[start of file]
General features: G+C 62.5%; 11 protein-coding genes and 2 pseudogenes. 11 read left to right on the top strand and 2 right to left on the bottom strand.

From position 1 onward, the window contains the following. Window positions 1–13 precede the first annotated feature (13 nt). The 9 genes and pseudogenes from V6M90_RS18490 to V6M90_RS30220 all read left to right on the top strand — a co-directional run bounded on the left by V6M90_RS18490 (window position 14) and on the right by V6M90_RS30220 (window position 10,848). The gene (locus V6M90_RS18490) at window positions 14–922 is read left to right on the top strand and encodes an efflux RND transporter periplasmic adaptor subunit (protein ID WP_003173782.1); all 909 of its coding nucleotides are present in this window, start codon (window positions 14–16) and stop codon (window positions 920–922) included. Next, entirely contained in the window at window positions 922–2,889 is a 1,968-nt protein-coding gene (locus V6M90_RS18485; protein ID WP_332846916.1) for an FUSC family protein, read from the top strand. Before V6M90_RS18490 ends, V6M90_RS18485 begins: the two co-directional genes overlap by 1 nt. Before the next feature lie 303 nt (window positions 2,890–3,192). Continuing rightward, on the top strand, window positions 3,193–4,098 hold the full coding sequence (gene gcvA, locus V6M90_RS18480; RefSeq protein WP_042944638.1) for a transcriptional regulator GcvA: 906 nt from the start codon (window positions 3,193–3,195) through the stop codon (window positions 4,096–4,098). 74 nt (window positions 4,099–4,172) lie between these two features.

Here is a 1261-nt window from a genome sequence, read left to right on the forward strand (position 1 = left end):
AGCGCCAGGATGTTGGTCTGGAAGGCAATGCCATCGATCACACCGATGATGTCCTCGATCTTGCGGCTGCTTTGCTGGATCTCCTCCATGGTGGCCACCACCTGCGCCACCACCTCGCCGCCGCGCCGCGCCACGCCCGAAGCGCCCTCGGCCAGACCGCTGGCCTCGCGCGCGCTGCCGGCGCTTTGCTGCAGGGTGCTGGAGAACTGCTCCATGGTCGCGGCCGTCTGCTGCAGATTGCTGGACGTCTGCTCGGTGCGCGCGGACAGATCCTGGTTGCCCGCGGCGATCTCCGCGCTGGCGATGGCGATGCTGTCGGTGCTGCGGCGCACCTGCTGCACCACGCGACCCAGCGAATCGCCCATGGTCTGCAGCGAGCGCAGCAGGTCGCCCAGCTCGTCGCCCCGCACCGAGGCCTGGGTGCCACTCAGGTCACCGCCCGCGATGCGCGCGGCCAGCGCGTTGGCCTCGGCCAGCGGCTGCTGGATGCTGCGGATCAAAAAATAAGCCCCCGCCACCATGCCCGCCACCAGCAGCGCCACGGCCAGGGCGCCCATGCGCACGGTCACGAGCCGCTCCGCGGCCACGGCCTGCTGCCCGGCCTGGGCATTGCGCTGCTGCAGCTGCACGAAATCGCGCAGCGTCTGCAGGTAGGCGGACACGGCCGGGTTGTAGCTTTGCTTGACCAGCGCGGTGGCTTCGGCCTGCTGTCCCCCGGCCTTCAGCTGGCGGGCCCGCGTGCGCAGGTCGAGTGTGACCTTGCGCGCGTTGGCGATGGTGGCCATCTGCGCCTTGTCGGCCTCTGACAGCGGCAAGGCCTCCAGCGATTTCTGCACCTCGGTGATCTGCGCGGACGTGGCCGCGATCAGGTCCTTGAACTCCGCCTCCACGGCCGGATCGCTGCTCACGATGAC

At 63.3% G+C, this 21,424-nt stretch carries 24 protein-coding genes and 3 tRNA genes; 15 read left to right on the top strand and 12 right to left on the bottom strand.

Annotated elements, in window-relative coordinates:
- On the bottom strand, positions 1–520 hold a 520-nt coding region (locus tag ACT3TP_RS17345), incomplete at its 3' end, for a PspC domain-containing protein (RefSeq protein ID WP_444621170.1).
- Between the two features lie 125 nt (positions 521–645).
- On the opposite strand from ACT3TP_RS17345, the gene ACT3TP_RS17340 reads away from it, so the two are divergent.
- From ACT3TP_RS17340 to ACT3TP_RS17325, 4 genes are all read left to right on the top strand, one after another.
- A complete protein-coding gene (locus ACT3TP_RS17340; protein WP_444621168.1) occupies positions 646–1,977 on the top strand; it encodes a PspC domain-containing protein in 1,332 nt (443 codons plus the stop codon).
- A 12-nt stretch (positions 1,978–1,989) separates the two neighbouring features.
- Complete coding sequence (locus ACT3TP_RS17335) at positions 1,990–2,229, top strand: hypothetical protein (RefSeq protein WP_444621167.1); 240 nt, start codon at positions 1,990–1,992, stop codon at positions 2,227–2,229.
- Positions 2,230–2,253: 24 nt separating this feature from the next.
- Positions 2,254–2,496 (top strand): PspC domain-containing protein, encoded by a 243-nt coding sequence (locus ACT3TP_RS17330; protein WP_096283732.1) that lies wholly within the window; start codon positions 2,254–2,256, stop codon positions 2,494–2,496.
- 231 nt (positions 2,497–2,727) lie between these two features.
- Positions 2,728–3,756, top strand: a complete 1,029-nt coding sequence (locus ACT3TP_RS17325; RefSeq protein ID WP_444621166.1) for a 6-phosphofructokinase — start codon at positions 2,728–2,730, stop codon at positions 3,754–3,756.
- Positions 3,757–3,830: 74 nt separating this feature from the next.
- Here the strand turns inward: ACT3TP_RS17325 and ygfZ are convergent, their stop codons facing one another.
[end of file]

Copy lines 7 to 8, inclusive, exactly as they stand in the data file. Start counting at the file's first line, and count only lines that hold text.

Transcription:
- On the bottom strand, positions 1–520 hold a 520-nt coding region (locus tag ACT3TP_RS17345), incomplete at its 3' end, for a PspC domain-containing protein (RefSeq protein ID WP_444621170.1).
- Between the two features lie 125 nt (positions 521–645).